But, if you are in a situation where your family doesn't have enough to eat or you can't take your children to a doctor, isn't an honest job with an above-average salary working for decent people something to hang on to? If someone has no education, no experience, no talents, and no drive what else is it that they think they can find? My only guess is that it is a handout. And baring the handout, it is stealing whatever it is in their twisted minds that they think they are entitled to.

Based on this experience and many others, I have finally learned one thing. That is that when an employee starts slacking off or missing work, there is no chance that they are going to realize the error of their ways. There is no reasoning with them and the thought "I better straighten up or I'll lose this job" is NEVER in a million years going to cross their minds. Joyce in Panama wrote an honest evaluation of her experience there − there are so many similarities.

This behavior is a signal that they no longer want to work, that they are satisfied with their life of poverty, at least satisfied enough with it not to make any effort to change it. It is a signal that they'll either be quitting soon and/or be checking around for 'severance pay' that they can take with them on their last day − which, of course, you won't know is their last day until they never show up again.

Most of us would like to believe that all people need is a hand up, a helping hand, a chance to learn and improve their lot in life. I won't give up thinking that, but I'm realistic enough now to know that it is NOT true for many.

No more second chances from me!

Update: I drafted this a while back and we do have a young guy doing some major clean up in the garden right now. He's very nice and doing a great job, but the garage door is staying locked at all times.

July 30, 2008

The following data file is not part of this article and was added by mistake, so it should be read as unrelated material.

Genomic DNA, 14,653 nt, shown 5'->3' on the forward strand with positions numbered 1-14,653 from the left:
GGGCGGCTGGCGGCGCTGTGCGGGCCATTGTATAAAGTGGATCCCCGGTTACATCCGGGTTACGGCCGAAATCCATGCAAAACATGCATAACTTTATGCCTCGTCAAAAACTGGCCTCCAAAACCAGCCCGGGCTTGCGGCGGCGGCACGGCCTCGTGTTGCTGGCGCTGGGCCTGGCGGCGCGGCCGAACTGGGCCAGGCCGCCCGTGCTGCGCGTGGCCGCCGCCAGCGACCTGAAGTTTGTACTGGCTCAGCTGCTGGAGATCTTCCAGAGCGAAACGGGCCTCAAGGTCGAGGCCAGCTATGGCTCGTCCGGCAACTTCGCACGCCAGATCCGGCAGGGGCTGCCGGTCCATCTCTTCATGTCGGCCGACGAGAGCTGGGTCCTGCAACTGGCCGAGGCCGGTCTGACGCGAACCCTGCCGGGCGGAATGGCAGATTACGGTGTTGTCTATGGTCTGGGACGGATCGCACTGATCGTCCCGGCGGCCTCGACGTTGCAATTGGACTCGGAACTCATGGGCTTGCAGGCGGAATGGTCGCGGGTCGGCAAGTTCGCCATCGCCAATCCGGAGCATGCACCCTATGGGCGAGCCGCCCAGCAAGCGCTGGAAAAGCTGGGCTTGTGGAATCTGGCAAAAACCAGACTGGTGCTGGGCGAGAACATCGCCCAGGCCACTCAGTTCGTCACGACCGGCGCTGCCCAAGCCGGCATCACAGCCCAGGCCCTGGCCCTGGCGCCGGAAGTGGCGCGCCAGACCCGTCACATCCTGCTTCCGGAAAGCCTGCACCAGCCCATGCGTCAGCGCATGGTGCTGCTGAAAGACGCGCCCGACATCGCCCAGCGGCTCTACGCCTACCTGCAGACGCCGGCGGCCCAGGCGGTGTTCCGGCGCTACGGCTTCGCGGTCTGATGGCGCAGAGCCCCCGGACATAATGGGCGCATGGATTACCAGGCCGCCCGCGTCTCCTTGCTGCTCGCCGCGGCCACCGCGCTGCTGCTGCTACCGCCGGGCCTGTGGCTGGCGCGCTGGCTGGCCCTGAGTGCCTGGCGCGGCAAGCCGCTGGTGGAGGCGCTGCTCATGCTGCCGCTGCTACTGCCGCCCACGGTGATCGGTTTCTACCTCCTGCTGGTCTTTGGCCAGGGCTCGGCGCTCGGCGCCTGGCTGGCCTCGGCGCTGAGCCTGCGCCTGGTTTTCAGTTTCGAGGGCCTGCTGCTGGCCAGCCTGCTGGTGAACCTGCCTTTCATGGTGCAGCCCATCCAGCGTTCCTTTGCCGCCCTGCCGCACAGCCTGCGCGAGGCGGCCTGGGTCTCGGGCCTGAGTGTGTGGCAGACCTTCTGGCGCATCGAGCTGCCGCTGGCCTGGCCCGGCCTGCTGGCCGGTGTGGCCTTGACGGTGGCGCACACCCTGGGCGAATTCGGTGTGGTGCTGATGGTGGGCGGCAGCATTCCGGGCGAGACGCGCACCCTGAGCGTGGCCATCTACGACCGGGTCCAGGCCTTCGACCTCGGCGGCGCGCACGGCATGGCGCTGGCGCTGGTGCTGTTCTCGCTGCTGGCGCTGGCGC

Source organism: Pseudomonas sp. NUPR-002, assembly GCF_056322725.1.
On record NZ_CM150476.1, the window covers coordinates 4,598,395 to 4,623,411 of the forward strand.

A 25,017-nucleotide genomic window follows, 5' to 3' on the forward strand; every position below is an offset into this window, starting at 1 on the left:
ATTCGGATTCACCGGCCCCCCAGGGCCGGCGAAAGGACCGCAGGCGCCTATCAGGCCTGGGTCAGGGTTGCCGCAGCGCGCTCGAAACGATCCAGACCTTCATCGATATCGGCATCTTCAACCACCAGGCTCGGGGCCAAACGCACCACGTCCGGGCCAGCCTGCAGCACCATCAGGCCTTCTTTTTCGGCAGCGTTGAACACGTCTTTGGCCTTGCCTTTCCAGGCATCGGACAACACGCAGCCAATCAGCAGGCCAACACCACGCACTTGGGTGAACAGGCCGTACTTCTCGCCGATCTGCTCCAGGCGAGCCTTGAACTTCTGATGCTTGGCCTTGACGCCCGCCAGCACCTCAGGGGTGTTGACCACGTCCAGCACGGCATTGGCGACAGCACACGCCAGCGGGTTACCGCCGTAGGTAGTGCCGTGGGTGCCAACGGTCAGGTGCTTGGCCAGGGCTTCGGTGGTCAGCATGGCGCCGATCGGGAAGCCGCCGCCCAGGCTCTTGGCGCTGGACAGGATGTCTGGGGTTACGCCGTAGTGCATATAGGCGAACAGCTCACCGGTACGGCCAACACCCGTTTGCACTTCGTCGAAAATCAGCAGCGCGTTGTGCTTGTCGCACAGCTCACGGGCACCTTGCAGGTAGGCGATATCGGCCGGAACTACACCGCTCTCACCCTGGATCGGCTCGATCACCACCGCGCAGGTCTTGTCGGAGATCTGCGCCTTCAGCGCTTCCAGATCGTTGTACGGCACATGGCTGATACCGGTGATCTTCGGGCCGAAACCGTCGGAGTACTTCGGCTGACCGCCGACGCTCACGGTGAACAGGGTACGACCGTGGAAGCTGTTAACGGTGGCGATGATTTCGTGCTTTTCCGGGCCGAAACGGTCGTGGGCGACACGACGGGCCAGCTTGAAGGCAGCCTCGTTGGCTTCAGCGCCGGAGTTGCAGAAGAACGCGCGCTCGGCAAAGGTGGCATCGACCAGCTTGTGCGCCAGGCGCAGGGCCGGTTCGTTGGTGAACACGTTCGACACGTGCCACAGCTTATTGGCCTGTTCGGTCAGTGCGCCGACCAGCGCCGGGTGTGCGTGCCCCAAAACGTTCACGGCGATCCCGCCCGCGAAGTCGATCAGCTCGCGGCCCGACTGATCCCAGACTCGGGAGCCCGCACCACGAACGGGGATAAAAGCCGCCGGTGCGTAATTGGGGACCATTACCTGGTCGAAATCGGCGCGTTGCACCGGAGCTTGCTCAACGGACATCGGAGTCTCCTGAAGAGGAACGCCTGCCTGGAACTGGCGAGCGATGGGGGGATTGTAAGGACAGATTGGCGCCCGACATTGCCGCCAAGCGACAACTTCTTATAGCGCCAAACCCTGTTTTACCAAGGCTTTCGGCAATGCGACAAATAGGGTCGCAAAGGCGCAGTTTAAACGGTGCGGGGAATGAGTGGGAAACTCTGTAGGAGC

Presents for La Gringa!

Wow! Look at all these great things that reader J brought me from my Amazon wish list in thanks for my helpful information. How generous is that? I'm a happy blogger right now. (By the way, she and her friends loved the restaurants that I recommended.)

I'm right in the middle of a 1,200 page novel right now, but this stack of books and magazines is waiting for me like a security blanket. I always get nervous when my reading supply gets low.

Then yesterday, I received these great tropical gardening magazines from D. It's like Christmas in La Ceiba.

I guess I need to get on the stick here and start earning my pay. I've been kind of busy lately and can't seem to tie up the loose ends on some of these articles. Finding and uploading photos and arranging them takes time! It takes more time than the writing at times.

Coming up is a new restaurant review, a couple of updates to others, my crystallized ginger fiasco, the end of the Frank story that Kman has been waiting for, my bewildered look at the La Ceiba housing market, several guest blogs, and much, much more. Stay tuned.

July 29, 2008

A vicious circle

honduras corruption"I don't understand why people want to leave. This country is wonderful!"
Cartoon: Dario Banegas, La Prensa, Honduras

Just a little blah, blah, blah to tide you over until I can get some photos uploaded and arranged on some articles that I've written and some guest blogs.

I've been in Honduras for almost seven years now. Maybe I'm a little slow, but with the Honduran election cycle starting again, I just had one of those light bulb moments.